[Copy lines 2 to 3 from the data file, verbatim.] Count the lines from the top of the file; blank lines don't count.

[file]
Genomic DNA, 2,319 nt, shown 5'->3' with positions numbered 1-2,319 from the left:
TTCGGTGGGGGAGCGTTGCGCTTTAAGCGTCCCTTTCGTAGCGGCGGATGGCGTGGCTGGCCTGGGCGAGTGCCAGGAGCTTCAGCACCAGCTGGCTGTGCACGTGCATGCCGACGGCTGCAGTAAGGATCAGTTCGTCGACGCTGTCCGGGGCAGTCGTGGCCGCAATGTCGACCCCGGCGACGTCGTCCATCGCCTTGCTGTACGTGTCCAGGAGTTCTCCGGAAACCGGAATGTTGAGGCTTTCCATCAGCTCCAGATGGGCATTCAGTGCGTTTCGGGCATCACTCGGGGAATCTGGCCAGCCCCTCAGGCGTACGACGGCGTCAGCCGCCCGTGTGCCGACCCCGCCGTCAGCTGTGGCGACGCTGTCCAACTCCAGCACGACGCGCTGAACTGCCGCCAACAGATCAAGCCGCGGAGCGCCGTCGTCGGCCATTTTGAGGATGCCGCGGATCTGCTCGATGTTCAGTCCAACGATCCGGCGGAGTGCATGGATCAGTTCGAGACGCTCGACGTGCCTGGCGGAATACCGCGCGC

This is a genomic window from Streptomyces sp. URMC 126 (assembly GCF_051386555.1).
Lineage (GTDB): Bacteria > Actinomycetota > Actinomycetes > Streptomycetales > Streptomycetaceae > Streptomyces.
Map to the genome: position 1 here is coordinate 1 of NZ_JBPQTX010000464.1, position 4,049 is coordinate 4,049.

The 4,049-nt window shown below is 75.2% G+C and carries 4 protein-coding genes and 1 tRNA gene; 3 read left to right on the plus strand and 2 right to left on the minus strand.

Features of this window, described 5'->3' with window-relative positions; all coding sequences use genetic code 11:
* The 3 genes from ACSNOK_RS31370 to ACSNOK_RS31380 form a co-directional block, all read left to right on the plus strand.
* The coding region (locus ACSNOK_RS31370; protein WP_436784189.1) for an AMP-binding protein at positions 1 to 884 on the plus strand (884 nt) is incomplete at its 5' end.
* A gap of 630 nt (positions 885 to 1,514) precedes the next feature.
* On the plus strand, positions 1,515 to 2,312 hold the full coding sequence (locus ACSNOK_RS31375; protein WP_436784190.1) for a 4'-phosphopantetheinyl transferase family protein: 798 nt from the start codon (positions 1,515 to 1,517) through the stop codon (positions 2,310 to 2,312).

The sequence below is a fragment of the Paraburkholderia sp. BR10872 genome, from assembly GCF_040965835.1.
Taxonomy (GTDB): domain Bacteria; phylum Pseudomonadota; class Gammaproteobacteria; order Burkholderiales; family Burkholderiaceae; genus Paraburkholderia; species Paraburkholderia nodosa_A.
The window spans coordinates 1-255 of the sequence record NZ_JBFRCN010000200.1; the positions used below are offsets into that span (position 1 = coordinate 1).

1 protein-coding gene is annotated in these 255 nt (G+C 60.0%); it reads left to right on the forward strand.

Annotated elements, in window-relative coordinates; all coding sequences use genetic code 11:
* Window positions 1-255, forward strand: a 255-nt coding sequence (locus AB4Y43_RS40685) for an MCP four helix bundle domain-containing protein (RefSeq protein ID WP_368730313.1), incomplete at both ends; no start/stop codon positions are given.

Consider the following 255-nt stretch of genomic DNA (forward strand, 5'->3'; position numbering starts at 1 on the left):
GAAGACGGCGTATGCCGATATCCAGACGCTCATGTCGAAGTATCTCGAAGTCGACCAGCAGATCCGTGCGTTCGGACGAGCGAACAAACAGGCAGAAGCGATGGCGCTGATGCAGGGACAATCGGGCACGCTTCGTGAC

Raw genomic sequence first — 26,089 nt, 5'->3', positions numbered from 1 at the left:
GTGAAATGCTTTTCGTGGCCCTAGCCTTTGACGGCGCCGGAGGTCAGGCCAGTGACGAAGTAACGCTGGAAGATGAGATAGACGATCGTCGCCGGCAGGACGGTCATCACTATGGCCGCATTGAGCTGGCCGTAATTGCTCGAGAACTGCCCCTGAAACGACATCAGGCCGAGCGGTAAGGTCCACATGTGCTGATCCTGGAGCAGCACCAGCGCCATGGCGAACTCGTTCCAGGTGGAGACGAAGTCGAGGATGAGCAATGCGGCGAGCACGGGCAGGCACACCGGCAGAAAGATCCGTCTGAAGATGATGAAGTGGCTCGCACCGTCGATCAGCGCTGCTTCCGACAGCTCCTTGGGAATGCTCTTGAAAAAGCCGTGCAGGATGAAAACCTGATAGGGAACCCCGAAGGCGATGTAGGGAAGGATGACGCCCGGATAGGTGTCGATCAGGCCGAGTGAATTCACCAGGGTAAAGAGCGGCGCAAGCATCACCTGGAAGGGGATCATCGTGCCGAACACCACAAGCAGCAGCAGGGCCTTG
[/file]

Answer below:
TTCGGTGGGGGAGCGTTGCGCTTTAAGCGTCCCTTTCGTAGCGGCGGATGGCGTGGCTGGCCTGGGCGAGTGCCAGGAGCTTCAGCACCAGCTGGCTGTGCACGTGCATGCCGACGGCTGCAGTAAGGATCAGTTCGTCGACGCTGTCCGGGGCAGTCGTGGCCGCAATGTCGACCCCGGCGACGTCGTCCATCGCCTTGCTGTACGTGTCCAGGAGTTCTCCGGAAACCGGAATGTTGAGGCTTTCCATCAGCTCCAGATGGGCATTCAGTGCGTTTCGGGCATCACTCGGGGAATCTGGCCAGCCCCTCAGGCGTACGACGGCGTCAGCCGCCCGTGTGCCGACCCCGCCGTCAGCTGTGGCGACGCTGTCCAACTCCAGCACGACGCGCTGAACTGCCGCCAACAGATCAAGCCGCGGAGCGCCGTCGTCGGCCATTTTGAGGATGCCGCGGATCTGCTCGATGTTCAGTCCAACGATCCGGCGGAGTGCATGGATCAGTTCGAGACGCTCGACGTGCCTGGCGGAATACCGCGCGC

This is a genomic window from Streptomyces sp. URMC 126 (assembly GCF_051386555.1).